We’ll soon see what “smart justice” will look like, under progressives. First, a little background, from the Los Angeles Times no less: [emphasis added to quotes]
… Robert McCulloch’s 28-year tenure as St. Louis County prosecutor came to a sudden, unexpected end.
In a Democratic primary election, McCulloch got trounced 57% to 43% by Wesley Bell, a city councilman from the St. Louis suburb of Ferguson, Mo.
You might remember McCulloch. For a brief moment, on Nov. 24, 2014, he was the most-watched law enforcement official in America.
That night, eastern Missouri was bracing for violence as McCulloch announced that a grand jury had declined to indict police Officer Darren Wilson for fatally shooting unarmed 18-year-old Michael Brown after a struggle in the city of Ferguson. Continue reading →
There once was an aging hero. For ninety-three long years he has graced this world. He served admirably in WWII, as a member of a group of African-American pilots known collectively as the Tuskegee Airmen.
During World War II, Black Americans in many U.S. states were still subject to the Jim Crow laws and the American military was racially segregated, as was much of the federal government. The Tuskegee Airmen were subjected to racial discrimination, both within and outside the army. All Black military pilots who trained in the United States trained at Moton Field, the Tuskegee Army Air Field, and were educated at Tuskegee University, located near Tuskegee, Alabama …
Consider this CNN article about the Baltimore neighborhood that was the scene of recent riots (h/t Zenway). The writer says, about an older man–a blue-collar worker–who once lived in the neighborhood:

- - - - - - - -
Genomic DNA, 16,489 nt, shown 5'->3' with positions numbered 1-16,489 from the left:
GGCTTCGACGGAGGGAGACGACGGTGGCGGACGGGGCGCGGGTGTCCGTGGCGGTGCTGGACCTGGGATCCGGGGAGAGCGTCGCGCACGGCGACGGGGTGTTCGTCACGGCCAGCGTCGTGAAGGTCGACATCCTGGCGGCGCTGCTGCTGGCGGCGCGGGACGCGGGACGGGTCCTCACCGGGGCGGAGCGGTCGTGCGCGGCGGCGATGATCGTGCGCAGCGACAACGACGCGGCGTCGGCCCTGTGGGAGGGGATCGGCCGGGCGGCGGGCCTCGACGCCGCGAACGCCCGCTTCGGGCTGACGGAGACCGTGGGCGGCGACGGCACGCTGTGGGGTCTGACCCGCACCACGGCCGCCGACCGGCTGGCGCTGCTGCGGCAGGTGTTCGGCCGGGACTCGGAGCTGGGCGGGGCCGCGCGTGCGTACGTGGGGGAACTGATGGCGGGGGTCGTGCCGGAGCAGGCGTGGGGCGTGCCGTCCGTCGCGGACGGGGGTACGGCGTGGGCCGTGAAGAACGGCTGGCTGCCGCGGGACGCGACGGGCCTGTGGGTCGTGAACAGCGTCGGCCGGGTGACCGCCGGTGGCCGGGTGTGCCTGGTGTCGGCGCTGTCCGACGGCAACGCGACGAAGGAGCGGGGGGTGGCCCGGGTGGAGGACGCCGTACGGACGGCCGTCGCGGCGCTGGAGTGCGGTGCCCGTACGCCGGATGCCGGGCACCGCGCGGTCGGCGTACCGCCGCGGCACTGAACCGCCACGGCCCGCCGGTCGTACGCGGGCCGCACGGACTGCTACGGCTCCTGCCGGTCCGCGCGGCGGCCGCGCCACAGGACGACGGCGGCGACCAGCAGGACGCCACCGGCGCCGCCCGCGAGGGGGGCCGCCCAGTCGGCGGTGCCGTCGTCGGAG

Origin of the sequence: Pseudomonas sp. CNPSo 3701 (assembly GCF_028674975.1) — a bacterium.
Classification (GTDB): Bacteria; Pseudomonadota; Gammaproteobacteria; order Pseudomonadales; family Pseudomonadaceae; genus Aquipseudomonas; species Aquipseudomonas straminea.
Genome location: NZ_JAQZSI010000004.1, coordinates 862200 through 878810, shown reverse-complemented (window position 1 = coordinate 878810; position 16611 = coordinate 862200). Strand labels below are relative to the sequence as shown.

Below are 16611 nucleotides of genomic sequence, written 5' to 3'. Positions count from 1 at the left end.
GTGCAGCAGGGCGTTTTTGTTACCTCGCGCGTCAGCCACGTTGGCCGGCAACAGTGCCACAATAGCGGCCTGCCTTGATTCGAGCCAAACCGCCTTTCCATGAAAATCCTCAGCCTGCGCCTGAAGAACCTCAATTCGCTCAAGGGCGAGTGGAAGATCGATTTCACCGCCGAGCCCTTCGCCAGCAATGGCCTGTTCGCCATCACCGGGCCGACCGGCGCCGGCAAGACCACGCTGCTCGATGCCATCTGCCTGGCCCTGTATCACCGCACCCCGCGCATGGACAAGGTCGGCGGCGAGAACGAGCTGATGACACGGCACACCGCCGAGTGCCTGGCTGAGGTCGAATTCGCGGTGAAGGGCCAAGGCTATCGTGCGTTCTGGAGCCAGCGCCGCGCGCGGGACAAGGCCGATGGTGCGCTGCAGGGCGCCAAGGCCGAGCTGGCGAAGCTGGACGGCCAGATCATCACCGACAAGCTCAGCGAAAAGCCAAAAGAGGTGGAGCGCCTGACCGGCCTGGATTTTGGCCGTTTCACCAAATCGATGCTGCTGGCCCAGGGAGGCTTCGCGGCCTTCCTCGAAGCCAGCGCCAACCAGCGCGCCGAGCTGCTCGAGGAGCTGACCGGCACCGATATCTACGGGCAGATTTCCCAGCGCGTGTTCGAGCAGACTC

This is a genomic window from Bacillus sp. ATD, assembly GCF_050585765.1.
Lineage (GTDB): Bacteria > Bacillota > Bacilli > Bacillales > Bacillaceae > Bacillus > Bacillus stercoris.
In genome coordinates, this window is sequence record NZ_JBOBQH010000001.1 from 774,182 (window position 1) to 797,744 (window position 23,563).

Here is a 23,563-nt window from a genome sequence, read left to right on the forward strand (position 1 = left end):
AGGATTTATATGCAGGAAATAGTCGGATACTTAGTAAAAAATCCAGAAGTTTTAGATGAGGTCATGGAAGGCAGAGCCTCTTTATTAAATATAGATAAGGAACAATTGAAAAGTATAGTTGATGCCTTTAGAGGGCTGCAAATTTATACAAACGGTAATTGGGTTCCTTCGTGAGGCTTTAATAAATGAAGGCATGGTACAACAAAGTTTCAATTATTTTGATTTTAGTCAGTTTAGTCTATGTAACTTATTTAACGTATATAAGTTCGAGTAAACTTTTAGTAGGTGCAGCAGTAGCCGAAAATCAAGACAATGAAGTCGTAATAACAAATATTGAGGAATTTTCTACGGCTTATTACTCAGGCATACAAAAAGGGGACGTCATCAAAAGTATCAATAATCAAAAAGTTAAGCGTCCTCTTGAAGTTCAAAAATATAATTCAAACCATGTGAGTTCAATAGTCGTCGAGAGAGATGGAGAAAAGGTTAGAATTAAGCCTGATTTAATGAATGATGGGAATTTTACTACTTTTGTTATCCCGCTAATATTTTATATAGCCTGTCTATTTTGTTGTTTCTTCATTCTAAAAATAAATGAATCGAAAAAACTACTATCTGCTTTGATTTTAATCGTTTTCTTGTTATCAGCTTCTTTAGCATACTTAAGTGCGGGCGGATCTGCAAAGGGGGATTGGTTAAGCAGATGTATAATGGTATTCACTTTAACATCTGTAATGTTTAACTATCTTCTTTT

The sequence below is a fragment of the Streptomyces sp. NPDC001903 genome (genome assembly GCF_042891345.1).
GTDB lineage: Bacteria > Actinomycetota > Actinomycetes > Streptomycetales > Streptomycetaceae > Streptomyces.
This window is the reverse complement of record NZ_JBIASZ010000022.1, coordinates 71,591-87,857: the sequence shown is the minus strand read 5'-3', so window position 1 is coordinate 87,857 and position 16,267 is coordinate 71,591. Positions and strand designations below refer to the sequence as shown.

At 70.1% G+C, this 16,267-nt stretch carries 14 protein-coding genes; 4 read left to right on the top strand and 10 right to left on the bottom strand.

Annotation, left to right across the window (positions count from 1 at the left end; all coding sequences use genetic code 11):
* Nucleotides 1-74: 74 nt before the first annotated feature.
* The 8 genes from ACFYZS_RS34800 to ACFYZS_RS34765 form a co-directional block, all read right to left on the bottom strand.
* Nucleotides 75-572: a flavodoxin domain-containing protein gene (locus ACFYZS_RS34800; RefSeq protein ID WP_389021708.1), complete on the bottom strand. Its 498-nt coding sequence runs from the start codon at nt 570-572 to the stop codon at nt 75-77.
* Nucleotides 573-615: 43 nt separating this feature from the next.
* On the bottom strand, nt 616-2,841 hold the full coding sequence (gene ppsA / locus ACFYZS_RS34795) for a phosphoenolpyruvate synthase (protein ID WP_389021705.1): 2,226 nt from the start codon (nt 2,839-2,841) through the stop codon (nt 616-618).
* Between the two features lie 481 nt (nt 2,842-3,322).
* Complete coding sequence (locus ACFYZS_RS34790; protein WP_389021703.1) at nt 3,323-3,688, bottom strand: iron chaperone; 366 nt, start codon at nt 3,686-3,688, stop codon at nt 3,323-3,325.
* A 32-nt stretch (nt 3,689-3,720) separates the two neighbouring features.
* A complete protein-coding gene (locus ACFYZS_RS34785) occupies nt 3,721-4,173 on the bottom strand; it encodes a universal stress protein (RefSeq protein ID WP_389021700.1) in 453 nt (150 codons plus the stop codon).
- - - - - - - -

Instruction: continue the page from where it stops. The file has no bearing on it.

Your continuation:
He sat like a sentry, watching not just the games but the neighborhood as well.
I knew Mr. Shields’ routine because I was his neighbor. I grew up in the West Baltimore community that was rocked this week by protests over the death of a young black man in police custody.
It’s surreal to see your old neighborhood go up in flames as commentators try to explain the rage with various complex racial and legal theories. But when I returned to my home this week, the rage made sense to me. There were no more Mr. Shields — the older black men were gone.
I asked 28-year-old Zachary Lewis about the absence of older men. …
“There ain’t no more ‘Old Heads’ anymore, where you been? They got big numbers or they in pine boxes.” In street syntax, that meant long prison sentences or death. …
As I walked through my old streets, it was filled with nothing but black young women, children and teenage boys. It was as if an alien spaceship had come in the night and spirited all the older black men away.
These are Americans exercising their right to free speech, according to progressives and the media:
The Ferguson and the St. Louis County police departments, the MO Highway Patrol, the MO governor, virtually all the authorities in MO, as well as Barack Obama and Eric Holder, went out of their way to call these mobs “peaceful protesters” and to school law enforcement officers to take care not to infringe upon the First Amendment rights of these “protesters.”
Under ordinary circumstances, the mainstream media would be profuse with their mea culpas over this fiasco; but these are not ordinary times: [emphasis added to quotes]